Inside the ‘heated’ meeting at NBC after rape accusation against Matt Lauer
Carlos Greer and Oli Coleman, Page Six 

Following Wednesday’s allegation that Matt Lauer raped a co-worker, there was a “disastrous” and “heated” meeting at NBC on Thursday morning, we’re told, during which senior correspondents “attacked” the network’s news chief, Noah Oppenheim.

Ubisoft Planning Animated TV Adaptations of Popular Game Franchises
Patrick Shanley, The Hollywood Reporter 

Video game giant Ubisoft is getting cartoonish. The Paris-based company’s film and television division is developing a slate of animated series inspired by its existing IP.

Lifetime at 35: Women as ‘Survivors, Not Victims’ and Expanding Unscripted Brands
Danielle Turchiano, Variety 

Robin Roberts. Gretchen Carlson.

NBCU Cable Networks Refuse to Air Trump Campaign Ad Aimed at Joe Biden
Suzanne Vranica and Jeff Horwitz, The Wall Street Journal 

Comcast Corp. ’s NBCUniversal won’t continue to air a Trump re-election campaign ad on any of its cable networks unless changes are made to the spot, according to a person familiar with NBCU. The 30-second commercial contains an unsubstantiated claim about former Vice President Joe Biden’s role in the ouster of a Ukrainian prosecutor. 

HBO Adds Mental Health Awareness Disclaimers Before ‘Euphoria,’ ‘Barry,’ and ‘Sopranos’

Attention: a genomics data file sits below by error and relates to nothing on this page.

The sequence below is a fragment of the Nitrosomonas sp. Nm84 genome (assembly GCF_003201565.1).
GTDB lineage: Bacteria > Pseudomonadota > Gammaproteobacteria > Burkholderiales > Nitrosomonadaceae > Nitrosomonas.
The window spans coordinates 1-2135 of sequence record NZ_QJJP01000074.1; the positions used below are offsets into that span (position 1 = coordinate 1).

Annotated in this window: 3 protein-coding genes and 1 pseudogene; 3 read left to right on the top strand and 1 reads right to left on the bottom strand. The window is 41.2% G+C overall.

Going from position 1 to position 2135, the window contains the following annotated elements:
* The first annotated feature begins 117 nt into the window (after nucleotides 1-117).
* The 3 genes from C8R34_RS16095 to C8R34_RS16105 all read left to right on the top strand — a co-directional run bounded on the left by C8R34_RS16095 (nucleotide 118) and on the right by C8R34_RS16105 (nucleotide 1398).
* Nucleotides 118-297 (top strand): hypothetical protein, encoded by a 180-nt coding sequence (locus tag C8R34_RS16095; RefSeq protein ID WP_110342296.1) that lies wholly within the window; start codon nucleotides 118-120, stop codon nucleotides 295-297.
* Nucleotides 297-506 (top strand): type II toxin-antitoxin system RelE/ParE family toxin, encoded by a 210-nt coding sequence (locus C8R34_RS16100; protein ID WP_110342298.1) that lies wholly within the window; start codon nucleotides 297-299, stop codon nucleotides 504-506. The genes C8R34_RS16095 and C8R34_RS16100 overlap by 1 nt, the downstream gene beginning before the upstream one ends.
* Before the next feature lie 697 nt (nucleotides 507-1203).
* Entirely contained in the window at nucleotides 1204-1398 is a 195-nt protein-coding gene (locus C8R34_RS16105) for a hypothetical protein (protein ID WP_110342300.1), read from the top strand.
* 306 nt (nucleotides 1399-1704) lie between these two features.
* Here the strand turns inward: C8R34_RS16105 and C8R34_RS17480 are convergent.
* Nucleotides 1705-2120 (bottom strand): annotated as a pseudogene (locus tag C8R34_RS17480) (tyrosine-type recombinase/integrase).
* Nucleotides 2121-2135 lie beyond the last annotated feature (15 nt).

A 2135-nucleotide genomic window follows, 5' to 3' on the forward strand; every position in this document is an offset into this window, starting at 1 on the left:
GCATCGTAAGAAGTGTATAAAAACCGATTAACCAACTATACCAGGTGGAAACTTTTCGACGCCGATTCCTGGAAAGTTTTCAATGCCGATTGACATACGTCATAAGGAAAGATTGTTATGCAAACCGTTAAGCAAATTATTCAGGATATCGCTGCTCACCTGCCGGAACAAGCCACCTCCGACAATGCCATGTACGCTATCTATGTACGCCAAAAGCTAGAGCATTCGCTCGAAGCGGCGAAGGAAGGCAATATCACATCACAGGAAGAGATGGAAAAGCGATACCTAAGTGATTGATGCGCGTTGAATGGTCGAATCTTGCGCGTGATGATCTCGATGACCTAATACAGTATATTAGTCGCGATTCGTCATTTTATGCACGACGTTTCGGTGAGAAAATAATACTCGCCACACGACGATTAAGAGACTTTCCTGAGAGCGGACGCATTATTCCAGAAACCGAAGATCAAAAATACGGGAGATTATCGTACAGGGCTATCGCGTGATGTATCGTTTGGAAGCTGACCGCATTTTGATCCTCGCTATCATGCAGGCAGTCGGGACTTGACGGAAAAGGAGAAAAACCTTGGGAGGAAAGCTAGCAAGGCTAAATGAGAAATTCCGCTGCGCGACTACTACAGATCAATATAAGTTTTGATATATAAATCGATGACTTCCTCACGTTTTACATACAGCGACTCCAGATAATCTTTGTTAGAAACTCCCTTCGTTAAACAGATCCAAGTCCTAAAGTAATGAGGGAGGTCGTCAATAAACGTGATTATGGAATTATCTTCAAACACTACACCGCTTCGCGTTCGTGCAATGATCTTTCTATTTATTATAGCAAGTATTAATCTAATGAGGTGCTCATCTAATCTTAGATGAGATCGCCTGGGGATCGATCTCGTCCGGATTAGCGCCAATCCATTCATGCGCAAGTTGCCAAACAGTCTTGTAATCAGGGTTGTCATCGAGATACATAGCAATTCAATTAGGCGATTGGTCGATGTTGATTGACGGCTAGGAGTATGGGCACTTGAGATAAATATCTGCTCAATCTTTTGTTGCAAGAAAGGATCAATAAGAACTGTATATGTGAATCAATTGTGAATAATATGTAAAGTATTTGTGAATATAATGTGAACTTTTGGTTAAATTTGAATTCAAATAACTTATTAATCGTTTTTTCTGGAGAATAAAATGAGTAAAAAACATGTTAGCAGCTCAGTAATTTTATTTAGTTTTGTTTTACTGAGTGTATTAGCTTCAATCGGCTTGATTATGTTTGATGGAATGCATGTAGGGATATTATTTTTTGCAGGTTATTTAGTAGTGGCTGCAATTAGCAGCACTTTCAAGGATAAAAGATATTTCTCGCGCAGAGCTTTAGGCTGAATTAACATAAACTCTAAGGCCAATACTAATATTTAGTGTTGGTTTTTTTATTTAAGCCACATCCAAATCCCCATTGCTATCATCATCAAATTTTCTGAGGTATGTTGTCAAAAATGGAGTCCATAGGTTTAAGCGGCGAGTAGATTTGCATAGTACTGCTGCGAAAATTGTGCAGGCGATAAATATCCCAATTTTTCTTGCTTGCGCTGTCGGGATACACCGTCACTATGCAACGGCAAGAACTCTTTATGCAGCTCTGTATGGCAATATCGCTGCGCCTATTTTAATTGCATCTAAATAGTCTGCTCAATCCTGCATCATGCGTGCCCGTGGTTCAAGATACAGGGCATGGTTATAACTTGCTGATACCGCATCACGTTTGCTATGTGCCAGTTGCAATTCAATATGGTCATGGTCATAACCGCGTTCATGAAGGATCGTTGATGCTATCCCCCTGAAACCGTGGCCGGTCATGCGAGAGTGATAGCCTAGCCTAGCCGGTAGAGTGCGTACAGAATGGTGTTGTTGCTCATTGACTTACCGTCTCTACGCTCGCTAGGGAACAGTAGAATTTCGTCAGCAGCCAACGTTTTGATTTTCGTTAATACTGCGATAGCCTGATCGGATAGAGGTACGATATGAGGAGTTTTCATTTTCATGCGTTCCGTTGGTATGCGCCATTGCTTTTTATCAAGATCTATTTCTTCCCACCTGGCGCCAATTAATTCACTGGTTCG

LaToya Ferguson, IndieWire 

Starting October 10 — World Mental Health Day — HBO is adding mental health awareness disclaimers, called “bumpers”, to select episodes of its programming, including from shows like “Euphoria”, “Barry”, and “The Sopranos”. These bumpers will specifically occur before episodes that feature scenes of mental illness, as well as provide the phone number for a mental health hotline (1.833.HBO.NAMI) for viewers to call for help with related issues.

Technology and New Media

Exclusive data shows how much buzz Disney Plus, Apple TV Plus, and HBO Max have built with streaming users before launch
Ashley Rodriguez, Business Insider Prime

In a media yearbook of 2019, you might find Disney Plus under the label of “most likely to succeed.” The forthcoming streaming service — which is launching with a new “Star Wars” series, “The Mandalorian,” and a number of Marvel, Pixar, and other Disney films — has drummed up more interest among would-be subscribers than any other upcoming streaming service, according to a newly released survey.

Netflix Goes All Out to Wow Children as Streaming Wars Intensify
Brooks Barnes, The New York Times 

Walk the halls of Netflix Animation, spread across three buildings in the heart of Hollywood, and a cheeky question may cross your mind: Is anyone left at Disney Channel headquarters?